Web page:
In 2004, German programmer Tobias Lütke was living in Ottawa with his girlfriend. An avid snowboarder, he wanted to launch an online snowboard shop, but found the e-commerce software available at the time to be clunky and expensive. So he decided to write his own e-commerce software. After he launched his online snowboard business, called Snowdevil, other online merchants were so impressed with what he built that they started asking to license Tobi's software to run their own stores. Tobi and his co-founder realized that software had more potential than snowboards, so they launched the e-commerce platform Shopify in 2006. Since then, it has grown into a publicly-traded company with over 4,000 employees and $1 billion in revenue. PLUS in our postscript "How You Built That," after Barb Heilman invented a device that easily releases child car seat buckles, she started a business with her daughter Becca Davison called Unbuckle Me.
July 29, 2019
Angie and Dan Bastian weren't trying to disrupt an industry or build a massive company – they just wanted to put aside some money for their kids' college fund. In 2001, Dan stumbled across an internet ad touting kettle corn as a lucrative side-business, so he and Angie decided to take the plunge, investing $10,000 in equipment. At first, they popped kettle corn in front of local supermarkets in the Twin Cities and at Minnesota Vikings games. Eventually, they moved indoors to Trader Joe's, Target, and Costco – and got a crash course in how to run a business along the way. Angie's Kettle Corn eventually took on a bold new name: BOOMCHICKAPOP. And in 2017, the company was acquired for a reported $250 million. Recorded live in St. Paul, Minnesota.
July 22, 2019
In 1979, James Dyson had an idea for a new vacuum cleaner — one that didn't use bags. It took him five years to perfect the design, building more than 5,000 prototypes in his backyard shed. He then tried to convince the big vacuum brands to license his invention, but most wouldn't even take his calls. Eventually, he started his own company. Today, Dyson is one of the best-selling vacuum brands in the world, and James Dyson is a billionaire. PLUS for our postscript "How You Built That," we check back with television producer Mike Sorrentino, who created an iPhone case called EyePatch that cleans and protects the phone's camera.
July 15, 2019
In the early 1990s, Susan Griffin-Black was working for Esprit in San Francisco. On a business trip to London, she walked into a Covent Garden apothecary shop, picked up a bottle of lavender oil and took a whiff. The aroma — "like being in a beautiful garden" — literally changed her life. That was the inspiration to develop her own line of essential oil products. For 15 years, she and her husband and co-founder Brad Black barely scraped by, but the business eventually thrived. And though their marriage ultimately ended, their partnership continues. PLUS for our postscript "How You Built That," Lia Heifetz of Barnacle Foods describes how she and her partners turned Alaskan bull kelp into pickles and salsa.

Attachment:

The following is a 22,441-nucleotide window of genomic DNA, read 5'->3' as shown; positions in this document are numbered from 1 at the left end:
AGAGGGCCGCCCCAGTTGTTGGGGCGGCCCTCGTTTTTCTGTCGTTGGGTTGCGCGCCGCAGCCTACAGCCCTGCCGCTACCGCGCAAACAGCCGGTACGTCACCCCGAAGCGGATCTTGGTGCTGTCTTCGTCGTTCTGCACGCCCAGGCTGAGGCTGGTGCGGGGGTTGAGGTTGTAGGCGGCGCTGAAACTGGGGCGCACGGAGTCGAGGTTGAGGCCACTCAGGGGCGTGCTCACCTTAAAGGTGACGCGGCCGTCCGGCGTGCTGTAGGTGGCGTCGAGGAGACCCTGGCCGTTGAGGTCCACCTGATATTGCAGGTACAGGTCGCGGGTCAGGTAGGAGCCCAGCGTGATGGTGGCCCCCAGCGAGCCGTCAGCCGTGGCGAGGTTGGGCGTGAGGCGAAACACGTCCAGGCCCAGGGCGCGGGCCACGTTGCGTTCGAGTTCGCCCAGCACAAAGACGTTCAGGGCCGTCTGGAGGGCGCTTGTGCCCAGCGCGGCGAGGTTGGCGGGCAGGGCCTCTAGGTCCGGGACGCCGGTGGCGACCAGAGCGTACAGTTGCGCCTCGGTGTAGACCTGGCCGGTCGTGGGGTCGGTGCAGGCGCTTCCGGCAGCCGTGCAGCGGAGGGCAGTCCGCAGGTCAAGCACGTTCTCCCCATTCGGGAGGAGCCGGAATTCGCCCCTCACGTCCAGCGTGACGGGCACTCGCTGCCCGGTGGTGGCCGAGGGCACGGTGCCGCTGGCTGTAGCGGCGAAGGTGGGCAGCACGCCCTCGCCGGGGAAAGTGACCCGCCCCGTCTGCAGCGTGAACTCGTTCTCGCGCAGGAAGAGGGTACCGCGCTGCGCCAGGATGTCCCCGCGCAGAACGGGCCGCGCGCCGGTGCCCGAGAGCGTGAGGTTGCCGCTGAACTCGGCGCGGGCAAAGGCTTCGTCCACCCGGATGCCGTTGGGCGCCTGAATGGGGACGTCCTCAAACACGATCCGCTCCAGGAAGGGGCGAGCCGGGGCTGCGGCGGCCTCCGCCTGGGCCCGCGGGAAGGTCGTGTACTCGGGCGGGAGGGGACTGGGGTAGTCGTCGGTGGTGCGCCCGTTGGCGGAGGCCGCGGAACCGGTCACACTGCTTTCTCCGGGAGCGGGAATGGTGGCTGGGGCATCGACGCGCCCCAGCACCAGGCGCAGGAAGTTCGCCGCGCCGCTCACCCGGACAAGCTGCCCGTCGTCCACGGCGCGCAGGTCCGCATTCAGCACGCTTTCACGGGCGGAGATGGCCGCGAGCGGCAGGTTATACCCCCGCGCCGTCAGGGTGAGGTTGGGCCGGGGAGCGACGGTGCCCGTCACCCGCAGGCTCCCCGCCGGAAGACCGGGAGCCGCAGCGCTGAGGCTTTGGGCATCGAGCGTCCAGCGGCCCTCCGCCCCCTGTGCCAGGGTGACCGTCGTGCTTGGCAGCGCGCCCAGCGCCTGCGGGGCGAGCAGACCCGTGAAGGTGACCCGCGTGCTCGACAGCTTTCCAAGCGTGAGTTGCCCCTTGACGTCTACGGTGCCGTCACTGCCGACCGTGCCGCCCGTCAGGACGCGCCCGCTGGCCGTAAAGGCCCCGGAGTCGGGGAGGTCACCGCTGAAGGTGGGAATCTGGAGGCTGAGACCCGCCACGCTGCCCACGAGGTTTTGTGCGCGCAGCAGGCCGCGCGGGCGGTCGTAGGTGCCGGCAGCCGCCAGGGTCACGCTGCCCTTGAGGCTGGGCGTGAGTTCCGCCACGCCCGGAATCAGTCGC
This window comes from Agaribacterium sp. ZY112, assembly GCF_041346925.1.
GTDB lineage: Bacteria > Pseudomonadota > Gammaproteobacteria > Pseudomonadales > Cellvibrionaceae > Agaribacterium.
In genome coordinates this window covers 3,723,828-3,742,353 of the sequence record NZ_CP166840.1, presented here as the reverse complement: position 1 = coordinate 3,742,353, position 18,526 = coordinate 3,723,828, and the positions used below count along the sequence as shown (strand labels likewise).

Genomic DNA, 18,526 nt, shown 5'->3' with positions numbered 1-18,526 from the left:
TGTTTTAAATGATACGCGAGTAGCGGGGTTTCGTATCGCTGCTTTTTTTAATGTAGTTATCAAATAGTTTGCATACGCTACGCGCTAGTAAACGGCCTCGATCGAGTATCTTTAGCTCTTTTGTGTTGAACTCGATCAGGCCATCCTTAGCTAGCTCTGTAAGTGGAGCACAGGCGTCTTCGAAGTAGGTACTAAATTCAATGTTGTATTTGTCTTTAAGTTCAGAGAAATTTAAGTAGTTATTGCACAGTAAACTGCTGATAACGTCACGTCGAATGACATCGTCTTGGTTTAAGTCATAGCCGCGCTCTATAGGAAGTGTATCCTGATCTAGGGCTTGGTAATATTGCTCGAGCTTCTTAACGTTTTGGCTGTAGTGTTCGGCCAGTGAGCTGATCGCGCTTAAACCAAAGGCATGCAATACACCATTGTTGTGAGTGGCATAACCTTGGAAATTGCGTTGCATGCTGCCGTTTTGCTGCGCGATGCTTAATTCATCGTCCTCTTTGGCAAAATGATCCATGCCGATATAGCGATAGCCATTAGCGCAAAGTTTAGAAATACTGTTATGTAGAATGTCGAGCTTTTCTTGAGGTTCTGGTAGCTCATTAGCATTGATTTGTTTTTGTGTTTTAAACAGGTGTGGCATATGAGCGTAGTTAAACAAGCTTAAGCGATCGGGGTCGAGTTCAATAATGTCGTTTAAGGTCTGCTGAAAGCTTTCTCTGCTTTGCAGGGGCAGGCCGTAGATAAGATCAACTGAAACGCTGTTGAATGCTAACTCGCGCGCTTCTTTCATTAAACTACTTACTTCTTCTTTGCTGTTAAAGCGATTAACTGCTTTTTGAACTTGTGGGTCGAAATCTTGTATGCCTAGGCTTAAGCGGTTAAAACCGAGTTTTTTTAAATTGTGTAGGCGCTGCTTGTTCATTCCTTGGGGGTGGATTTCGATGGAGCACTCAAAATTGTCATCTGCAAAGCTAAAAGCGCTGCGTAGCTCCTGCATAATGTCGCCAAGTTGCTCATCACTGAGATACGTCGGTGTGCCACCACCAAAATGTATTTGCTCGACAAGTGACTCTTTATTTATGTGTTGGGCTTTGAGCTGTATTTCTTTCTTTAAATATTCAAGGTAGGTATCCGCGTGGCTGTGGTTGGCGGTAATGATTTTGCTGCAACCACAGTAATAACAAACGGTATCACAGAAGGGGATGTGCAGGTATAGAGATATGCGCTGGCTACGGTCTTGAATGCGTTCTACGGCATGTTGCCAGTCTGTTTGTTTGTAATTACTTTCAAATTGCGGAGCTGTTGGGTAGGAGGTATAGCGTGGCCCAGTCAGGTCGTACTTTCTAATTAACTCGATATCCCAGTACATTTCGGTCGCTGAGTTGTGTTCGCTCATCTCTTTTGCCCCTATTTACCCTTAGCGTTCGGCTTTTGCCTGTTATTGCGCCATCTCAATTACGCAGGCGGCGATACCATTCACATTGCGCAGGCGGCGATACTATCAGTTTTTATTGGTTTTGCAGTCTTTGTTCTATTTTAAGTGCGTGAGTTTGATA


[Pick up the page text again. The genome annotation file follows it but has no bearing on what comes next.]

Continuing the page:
July 15, 2019
In the early 1990s, Susan Griffin-Black was working for Esprit in San Francisco. On a business trip to London, she walked into a Covent Garden apothecary shop, picked up a bottle of lavender oil and took a whiff. The aroma — "like being in a beautiful garden" — literally changed her life. That was the inspiration to develop her own line of essential oil products. For 15 years, she and her husband and co-founder Brad Black barely scraped by, but the business eventually thrived. And though their marriage ultimately ended, their partnership continues. PLUS for our postscript "How You Built That," Lia Heifetz of Barnacle Foods describes how she and her partners turned Alaskan bull kelp into pickles and salsa.
July 8, 2019
In 1989, college senior Wendy Kopp was trying to figure out how to improve public education in the US. For her senior thesis, she proposed creating a national teaching corps that would recruit recent college grads to teach in needy schools. One year later, she launched the nonprofit, Teach for America. Today, TFA has close to 60,000 alumni and continues to place thousands of teachers across the country. PLUS in our postscript "How You Built That," we check back with 19-year-old CEO Abby Kircher who turned a peanut butter obsession into Abby's Better Nut Butter.
July 1, 2019
Dave Dahl's entrepreneurial journey began in prison. In 1987, he was addicted to drugs and incarcerated for home burglary. For 15 years he bounced from one sentence to the next. But in the mid-2000s, Dave returned to his family bakery where he was inspired to make bread – organic, nutty, and slightly sweet. He sold the loaves at farmers markets and shared his story of recovery on the package – a branding decision that attracted fans and media attention. In 2015, the Dahl family sold the business for $275 million dollars. Today, Dave's Killer Bread sells over a dozen types of bread in grocery stores nationwide. PLUS in our postscript "How You Built That," armpit entrepreneurs Jason and Erica Feucht tell us how they turned whiskey and vodka into the natural deodorant Pit Liquor.